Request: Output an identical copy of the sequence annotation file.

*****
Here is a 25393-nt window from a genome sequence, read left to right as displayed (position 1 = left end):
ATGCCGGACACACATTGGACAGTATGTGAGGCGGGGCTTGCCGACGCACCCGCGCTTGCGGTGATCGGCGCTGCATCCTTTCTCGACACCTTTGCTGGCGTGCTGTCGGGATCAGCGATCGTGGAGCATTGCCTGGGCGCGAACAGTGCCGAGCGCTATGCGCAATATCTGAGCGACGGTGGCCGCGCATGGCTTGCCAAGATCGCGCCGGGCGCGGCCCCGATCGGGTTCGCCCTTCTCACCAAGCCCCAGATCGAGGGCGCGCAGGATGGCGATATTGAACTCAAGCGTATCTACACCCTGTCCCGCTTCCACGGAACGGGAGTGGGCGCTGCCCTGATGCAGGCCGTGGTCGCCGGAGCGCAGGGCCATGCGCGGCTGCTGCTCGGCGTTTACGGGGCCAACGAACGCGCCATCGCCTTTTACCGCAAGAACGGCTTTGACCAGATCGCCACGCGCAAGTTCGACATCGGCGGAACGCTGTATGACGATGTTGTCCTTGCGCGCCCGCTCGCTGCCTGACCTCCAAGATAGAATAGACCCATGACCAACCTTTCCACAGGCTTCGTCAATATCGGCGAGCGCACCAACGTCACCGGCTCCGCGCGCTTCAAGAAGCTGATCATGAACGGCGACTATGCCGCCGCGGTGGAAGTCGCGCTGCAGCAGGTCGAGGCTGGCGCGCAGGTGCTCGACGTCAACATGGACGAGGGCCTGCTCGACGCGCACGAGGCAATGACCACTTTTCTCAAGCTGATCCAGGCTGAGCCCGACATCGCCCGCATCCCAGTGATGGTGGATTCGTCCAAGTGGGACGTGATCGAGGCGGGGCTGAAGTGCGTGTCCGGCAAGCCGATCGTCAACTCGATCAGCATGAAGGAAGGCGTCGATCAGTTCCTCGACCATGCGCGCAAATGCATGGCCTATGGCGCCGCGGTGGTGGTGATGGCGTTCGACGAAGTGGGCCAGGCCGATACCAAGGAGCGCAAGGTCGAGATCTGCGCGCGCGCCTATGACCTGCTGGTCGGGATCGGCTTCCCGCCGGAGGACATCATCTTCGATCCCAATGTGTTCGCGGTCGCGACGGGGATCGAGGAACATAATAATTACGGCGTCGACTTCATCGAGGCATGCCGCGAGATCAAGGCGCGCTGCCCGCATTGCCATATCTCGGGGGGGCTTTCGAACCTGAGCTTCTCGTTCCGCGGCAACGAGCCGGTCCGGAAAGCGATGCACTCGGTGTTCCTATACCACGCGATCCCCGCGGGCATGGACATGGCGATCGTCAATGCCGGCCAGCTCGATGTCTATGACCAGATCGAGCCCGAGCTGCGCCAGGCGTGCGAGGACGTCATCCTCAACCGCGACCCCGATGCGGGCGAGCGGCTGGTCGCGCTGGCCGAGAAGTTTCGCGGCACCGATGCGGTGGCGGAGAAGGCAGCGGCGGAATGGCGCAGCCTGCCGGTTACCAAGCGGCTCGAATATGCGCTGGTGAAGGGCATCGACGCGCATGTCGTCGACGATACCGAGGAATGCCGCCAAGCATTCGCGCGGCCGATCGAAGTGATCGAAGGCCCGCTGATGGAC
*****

Here is a 25393-nt window from a genome sequence, read left to right as displayed (position 1 = left end):
ATGCCGGACACACATTGGACAGTATGTGAGGCGGGGCTTGCCGACGCACCCGCGCTTGCGGTGATCGGCGCTGCATCCTTTCTCGACACCTTTGCTGGCGTGCTGTCGGGATCAGCGATCGTGGAGCATTGCCTGGGCGCGAACAGTGCCGAGCGCTATGCGCAATATCTGAGCGACGGTGGCCGCGCATGGCTTGCCAAGATCGCGCCGGGCGCGGCCCCGATCGGGTTCGCCCTTCTCACCAAGCCCCAGATCGAGGGCGCGCAGGATGGCGATATTGAACTCAAGCGTATCTACACCCTGTCCCGCTTCCACGGAACGGGAGTGGGCGCTGCCCTGATGCAGGCCGTGGTCGCCGGAGCGCAGGGCCATGCGCGGCTGCTGCTCGGCGTTTACGGGGCCAACGAACGCGCCATCGCCTTTTACCGCAAGAACGGCTTTGACCAGATCGCCACGCGCAAGTTCGACATCGGCGGAACGCTGTATGACGATGTTGTCCTTGCGCGCCCGCTCGCTGCCTGACCTCCAAGATAGAATAGACCCATGACCAACCTTTCCACAGGCTTCGTCAATATCGGCGAGCGCACCAACGTCACCGGCTCCGCGCGCTTCAAGAAGCTGATCATGAACGGCGACTATGCCGCCGCGGTGGAAGTCGCGCTGCAGCAGGTCGAGGCTGGCGCGCAGGTGCTCGACGTCAACATGGACGAGGGCCTGCTCGACGCGCACGAGGCAATGACCACTTTTCTCAAGCTGATCCAGGCTGAGCCCGACATCGCCCGCATCCCAGTGATGGTGGATTCGTCCAAGTGGGACGTGATCGAGGCGGGGCTGAAGTGCGTGTCCGGCAAGCCGATCGTCAACTCGATCAGCATGAAGGAAGGCGTCGATCAGTTCCTCGACCATGCGCGCAAATGCATGGCCTATGGCGCCGCGGTGGTGGTGATGGCGTTCGACGAAGTGGGCCAGGCCGATACCAAGGAGCGCAAGGTCGAGATCTGCGCGCGCGCCTATGACCTGCTGGTCGGGATCGGCTTCCCGCCGGAGGACATCATCTTCGATCCCAATGTGTTCGCGGTCGCGACGGGGATCGAGGAACATAATAATTACGGCGTCGACTTCATCGAGGCATGCCGCGAGATCAAGGCGCGCTGCCCGCATTGCCATATCTCGGGGGGGCTTTCGAACCTGAGCTTCTCGTTCCGCGGCAACGAGCCGGTCCGGAAAGCGATGCACTCGGTGTTCCTATACCACGCGATCCCCGCGGGCATGGACATGGCGATCGTCAATGCCGGCCAGCTCGATGTCTATGACCAGATCGAGCCCGAGCTGCGCCAGGCGTGCGAGGACGTCATCCTCAACCGCGACCCCGATGCGGGCGAGCGGCTGGTCGCGCTGGCCGAGAAGTTTCGCGGCACCGATGCGGTGGCGGAGAAGGCAGCGGCGGAATGGCGCAGCCTGCCGGTTACCAAGCGGCTCGAATATGCGCTGGTGAAGGGCATCGACGCGCATGTCGTCGACGATACCGAGGAATGCCGCCAAGCATTCGCGCGGCCGATCGAAGTGATCGAAGGCCCGCTGATGGAC